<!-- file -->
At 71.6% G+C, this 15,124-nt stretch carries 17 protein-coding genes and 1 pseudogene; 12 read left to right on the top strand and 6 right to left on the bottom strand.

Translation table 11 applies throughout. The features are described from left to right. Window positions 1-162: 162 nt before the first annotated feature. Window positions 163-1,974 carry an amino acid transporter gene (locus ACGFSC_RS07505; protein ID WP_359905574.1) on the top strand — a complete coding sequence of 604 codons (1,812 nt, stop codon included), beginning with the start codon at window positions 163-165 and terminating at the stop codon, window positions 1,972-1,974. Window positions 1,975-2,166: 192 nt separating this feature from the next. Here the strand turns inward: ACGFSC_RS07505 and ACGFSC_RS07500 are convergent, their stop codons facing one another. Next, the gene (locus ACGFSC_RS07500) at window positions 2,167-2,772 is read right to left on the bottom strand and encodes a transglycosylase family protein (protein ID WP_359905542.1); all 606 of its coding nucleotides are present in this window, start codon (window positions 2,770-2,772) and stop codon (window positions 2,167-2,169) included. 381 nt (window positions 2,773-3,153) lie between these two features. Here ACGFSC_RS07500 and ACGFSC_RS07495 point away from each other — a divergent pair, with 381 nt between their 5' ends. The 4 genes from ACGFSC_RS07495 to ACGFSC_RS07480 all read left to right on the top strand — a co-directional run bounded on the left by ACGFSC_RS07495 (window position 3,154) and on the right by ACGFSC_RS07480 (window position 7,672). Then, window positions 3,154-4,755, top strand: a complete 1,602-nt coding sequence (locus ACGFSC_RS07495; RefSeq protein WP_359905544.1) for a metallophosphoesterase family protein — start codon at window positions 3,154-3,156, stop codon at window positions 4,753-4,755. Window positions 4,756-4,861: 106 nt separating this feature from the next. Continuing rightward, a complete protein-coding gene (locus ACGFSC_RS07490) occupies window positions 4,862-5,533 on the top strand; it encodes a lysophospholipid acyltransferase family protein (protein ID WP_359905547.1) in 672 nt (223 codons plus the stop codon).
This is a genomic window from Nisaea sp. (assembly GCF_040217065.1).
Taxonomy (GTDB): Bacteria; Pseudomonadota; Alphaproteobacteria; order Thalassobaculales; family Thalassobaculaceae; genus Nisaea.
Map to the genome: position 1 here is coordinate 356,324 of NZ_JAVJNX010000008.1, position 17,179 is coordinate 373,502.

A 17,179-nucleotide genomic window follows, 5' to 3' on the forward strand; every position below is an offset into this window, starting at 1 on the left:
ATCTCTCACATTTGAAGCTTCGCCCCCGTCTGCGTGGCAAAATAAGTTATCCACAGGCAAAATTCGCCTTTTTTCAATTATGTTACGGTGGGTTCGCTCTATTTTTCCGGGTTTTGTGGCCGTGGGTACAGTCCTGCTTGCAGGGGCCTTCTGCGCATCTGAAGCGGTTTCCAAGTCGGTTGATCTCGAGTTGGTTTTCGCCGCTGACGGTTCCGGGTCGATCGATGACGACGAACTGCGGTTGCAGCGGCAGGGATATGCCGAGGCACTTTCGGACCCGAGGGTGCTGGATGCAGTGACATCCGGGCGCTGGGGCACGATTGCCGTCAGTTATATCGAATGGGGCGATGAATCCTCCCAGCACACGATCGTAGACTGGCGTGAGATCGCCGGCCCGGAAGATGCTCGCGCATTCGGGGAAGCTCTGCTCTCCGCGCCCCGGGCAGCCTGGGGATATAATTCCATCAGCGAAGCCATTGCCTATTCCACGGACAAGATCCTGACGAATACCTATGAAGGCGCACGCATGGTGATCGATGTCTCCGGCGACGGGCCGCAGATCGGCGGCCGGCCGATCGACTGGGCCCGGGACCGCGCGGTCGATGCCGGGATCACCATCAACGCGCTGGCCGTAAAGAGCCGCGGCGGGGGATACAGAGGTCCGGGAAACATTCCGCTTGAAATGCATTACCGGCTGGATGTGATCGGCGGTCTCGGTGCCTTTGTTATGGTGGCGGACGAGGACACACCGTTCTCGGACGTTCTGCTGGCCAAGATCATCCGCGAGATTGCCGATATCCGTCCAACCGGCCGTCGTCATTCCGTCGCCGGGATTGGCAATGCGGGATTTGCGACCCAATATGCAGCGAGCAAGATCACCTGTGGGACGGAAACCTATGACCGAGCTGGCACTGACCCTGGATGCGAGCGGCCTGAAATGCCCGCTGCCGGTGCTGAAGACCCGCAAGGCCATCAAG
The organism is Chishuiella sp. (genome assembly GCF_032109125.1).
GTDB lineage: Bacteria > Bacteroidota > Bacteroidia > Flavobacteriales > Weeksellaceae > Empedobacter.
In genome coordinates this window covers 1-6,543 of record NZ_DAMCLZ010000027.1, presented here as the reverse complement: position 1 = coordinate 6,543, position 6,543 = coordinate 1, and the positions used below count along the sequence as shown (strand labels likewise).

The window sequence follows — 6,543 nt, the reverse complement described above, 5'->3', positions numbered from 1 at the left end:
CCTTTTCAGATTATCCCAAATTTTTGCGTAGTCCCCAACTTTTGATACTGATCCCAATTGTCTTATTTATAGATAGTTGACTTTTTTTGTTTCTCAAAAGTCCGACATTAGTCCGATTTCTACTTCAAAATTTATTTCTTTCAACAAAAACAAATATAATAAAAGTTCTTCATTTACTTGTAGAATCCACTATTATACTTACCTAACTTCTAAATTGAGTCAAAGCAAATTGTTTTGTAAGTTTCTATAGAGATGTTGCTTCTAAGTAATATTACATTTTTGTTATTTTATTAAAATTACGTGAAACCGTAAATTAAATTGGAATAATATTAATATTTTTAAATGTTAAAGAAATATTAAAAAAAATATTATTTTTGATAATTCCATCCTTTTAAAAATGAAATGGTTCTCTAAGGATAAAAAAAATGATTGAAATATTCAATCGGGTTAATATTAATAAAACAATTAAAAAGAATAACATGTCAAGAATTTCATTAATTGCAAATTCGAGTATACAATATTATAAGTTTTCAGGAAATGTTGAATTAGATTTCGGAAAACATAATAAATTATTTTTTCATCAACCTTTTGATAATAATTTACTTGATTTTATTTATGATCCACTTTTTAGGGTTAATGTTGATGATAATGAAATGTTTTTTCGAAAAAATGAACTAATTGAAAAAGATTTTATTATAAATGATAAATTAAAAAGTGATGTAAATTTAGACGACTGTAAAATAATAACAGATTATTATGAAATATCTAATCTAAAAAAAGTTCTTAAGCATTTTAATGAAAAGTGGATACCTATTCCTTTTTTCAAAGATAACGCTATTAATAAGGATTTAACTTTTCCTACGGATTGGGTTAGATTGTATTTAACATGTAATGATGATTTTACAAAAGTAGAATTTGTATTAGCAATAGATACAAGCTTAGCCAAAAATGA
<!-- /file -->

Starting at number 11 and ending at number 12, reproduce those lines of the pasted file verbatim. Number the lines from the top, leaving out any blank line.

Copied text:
The window sequence follows — 6,543 nt, the reverse complement described above, 5'->3', positions numbered from 1 at the left end:
CCTTTTCAGATTATCCCAAATTTTTGCGTAGTCCCCAACTTTTGATACTGATCCCAATTGTCTTATTTATAGATAGTTGACTTTTTTTGTTTCTCAAAAGTCCGACATTAGTCCGATTTCTACTTCAAAATTTATTTCTTTCAACAAAAACAAATATAATAAAAGTTCTTCATTTACTTGTAGAATCCACTATTATACTTACCTAACTTCTAAATTGAGTCAAAGCAAATTGTTTTGTAAGTTTCTATAGAGATGTTGCTTCTAAGTAATATTACATTTTTGTTATTTTATTAAAATTACGTGAAACCGTAAATTAAATTGGAATAATATTAATATTTTTAAATGTTAAAGAAATATTAAAAAAAATATTATTTTTGATAATTCCATCCTTTTAAAAATGAAATGGTTCTCTAAGGATAAAAAAAATGATTGAAATATTCAATCGGGTTAATATTAATAAAACAATTAAAAAGAATAACATGTCAAGAATTTCATTAATTGCAAATTCGAGTATACAATATTATAAGTTTTCAGGAAATGTTGAATTAGATTTCGGAAAACATAATAAATTATTTTTTCATCAACCTTTTGATAATAATTTACTTGATTTTATTTATGATCCACTTTTTAGGGTTAATGTTGATGATAATGAAATGTTTTTTCGAAAAAATGAACTAATTGAAAAAGATTTTATTATAAATGATAAATTAAAAAGTGATGTAAATTTAGACGACTGTAAAATAATAACAGATTATTATGAAATATCTAATCTAAAAAAAGTTCTTAAGCATTTTAATGAAAAGTGGATACCTATTCCTTTTTTCAAAGATAACGCTATTAATAAGGATTTAACTTTTCCTACGGATTGGGTTAGATTGTATTTAACATGTAATGATGATTTTACAAAAGTAGAATTTGTATTAGCAATAGATACAAGCTTAGCCAAAAATGA